I came across about Torch in this FB comment  by Yann LeCun:
I have moved to Torch7. My NYU lab uses Torch7, Facebook AI
Research uses Torch7, DeepMind and other folks at Google use
- Google DeepMind and slowly Google Brain is moving as well.
- Certain people at IBM
- LISA LAB (not exclusively, but some students started using it)
- Purdue e-lab
- Several smaller companies (10-100 companies)
There will definitely be several commonly asked questions, and this is my personal perspective on them.
Why torch/lua, why not python+?*
No reason. Just because. Mostly because LuaJIT is awesome (with it's quirks) and LuaJIT is extremely portable. (we embed torch routinely in tiny devices, afaik not practically possible with python).
Is Torch better than Theano/etc.etc.?
Better and worse. Every framework has it’s oddities.
I like the super-simple design and the compactness of traversing from high-level easy-to-use API to bare-metal C/assembly.
Also, torch’s ecosystem was grown not with exclusively lab experiments in mind, with Yann’s strong robotics research, packages were developed with practicality in mind all the time. Custom chips are being developed for convnets (TeraDeep) and they use Torch.
Where’s the doxx???
If there’s documentation, I’ve tried to make people aware of it, mostly by consolidating everything torch to this one page:
What about Julia?
I like Julia a lot, and it’s definitely cool, but the packages for NN and GPUs aren’t very strong, so advantages over Julia are simply code that’s already written.
If there are any more questions, feel free to ask them here or just open an issue on the github package.
Thanks for reading.
Edit: Apologize for the formatting, not very good at hackernews
Are there any plans for Torch7 to support something similar? I suppose it would be nontrivial since to my knowledge Torch7 does not use symbolic representations of the computations internally, which is what enables Theano to do automatic differentation in the first place.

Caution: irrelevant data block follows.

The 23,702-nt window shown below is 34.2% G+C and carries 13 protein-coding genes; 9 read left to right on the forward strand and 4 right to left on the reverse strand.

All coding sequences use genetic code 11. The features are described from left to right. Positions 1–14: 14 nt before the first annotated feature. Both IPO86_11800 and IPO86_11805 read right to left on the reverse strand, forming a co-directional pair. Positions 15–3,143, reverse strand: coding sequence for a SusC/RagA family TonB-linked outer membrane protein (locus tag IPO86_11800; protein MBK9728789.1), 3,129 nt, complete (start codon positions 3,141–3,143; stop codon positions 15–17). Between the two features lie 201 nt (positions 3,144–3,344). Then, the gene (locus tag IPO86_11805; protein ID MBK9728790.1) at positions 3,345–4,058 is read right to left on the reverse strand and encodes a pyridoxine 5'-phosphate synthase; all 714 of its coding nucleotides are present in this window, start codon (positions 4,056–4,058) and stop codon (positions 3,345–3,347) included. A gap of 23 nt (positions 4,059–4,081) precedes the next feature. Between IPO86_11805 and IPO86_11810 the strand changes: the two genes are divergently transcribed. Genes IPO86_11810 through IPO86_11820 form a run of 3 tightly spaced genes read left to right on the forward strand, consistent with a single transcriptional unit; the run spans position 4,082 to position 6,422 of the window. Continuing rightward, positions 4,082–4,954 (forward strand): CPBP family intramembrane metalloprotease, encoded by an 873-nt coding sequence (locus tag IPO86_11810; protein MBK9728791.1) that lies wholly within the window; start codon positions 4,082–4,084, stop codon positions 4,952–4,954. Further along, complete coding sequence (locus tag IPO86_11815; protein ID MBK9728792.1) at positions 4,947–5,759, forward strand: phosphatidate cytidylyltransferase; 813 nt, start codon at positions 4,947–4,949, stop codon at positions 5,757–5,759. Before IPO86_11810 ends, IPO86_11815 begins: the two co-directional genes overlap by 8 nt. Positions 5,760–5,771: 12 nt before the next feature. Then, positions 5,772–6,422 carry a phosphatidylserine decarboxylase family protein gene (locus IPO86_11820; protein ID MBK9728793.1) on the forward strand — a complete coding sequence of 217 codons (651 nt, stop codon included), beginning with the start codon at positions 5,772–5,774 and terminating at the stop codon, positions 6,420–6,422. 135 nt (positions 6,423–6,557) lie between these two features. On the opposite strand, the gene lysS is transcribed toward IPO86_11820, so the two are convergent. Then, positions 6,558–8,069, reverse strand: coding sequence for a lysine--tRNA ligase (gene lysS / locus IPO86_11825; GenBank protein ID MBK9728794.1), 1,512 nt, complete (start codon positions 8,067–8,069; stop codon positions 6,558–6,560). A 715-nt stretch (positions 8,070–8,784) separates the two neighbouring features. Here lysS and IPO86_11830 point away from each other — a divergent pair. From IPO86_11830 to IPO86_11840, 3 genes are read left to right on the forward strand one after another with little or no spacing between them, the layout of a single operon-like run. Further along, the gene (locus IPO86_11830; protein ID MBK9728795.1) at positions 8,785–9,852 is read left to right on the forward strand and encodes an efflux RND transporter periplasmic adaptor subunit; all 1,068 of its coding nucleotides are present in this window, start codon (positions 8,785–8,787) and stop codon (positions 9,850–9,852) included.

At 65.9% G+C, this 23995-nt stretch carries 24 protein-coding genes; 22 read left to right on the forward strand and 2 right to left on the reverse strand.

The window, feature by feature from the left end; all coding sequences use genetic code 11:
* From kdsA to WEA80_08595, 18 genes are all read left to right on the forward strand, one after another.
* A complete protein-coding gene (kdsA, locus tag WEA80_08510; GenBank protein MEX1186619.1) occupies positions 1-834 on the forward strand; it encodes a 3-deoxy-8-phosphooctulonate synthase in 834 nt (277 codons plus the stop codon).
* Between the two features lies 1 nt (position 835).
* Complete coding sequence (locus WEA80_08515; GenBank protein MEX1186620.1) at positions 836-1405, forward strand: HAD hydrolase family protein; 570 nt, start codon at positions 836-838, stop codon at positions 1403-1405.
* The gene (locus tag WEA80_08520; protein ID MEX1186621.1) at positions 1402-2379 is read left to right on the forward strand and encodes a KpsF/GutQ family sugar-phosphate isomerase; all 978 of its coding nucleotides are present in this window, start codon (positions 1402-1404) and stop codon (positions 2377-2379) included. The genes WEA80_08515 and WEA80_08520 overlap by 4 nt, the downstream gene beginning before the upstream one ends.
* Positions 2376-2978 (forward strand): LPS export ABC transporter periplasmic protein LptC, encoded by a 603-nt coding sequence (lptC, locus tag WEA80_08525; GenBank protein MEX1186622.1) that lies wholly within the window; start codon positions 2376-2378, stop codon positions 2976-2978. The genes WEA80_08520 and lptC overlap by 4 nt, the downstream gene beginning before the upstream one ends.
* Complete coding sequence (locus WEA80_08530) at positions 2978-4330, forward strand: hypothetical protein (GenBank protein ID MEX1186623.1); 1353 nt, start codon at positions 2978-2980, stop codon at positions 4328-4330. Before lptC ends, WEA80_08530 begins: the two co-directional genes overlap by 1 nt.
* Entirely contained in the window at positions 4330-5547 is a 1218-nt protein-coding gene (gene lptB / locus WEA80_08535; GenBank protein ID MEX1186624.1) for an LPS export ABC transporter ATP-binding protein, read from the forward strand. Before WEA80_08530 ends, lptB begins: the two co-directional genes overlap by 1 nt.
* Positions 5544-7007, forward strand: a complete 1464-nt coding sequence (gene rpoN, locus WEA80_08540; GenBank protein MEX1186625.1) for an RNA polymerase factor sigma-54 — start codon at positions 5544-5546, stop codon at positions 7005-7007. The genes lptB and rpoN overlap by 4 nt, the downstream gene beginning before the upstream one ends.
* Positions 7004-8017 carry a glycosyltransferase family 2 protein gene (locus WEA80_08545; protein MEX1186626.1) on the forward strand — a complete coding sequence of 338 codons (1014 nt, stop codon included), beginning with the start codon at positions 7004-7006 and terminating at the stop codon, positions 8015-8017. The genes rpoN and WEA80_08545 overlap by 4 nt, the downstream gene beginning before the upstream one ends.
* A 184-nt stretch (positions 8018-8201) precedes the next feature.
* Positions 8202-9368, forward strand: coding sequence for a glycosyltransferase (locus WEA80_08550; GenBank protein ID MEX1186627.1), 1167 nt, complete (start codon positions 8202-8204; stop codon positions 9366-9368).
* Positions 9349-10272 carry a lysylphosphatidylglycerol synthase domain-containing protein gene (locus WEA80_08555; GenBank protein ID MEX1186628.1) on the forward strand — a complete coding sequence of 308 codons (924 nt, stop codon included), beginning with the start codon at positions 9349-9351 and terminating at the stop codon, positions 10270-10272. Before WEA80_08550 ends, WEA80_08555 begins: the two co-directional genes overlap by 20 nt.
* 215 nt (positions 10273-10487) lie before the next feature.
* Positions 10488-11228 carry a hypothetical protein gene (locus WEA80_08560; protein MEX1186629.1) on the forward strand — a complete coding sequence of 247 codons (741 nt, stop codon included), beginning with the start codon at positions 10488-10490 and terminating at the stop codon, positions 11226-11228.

The comparison helps quite a bit. Mind if I lift this for our site? I'd link back to this thread as well.
Could you give some example of its quirks?
Edit: to clarify, this does not mean torch cant use more than 2GB, but native lua allocations cant be more than 2GB, so ffi-based or C based allocations (which is how torch tensors are allocated) have no such limits.
I am the lead engineer at ArrayFire. Is there anyway I can get in touch with you ?
Whats the license for the free edition? I would be sticking to open source code until we secure capital, but would be very interested in your commercial services down the line.
Also, torch has a great set of people building the ecosystem, lots of communication and collaboration online (github, forums, across labs) which lush lacked.
(EDIT: Never mind I figured it out - if you have a luarocks installed previously, you must do:
$ mv /usr/local/etc/luarocks/config-5.1.lua /usr/local/etc/luarocks/config-5.1-old.lua
$ mv /usr/local/etc/luarocks/config.lua /usr/local/etc/luarocks/config-5.1.lua
I'm not saying it all boils down to just this quote, but I thought it was interesting and wanted to replay it here.
Also, it is endorsed by the main deep convnets research groups (Facebook, Google).
How is the support for complex numbers?
EDIT: Based on comments in the thread, seems both could do the same job but Torch7 has libraries that make running on GPUs easier vs. Julia.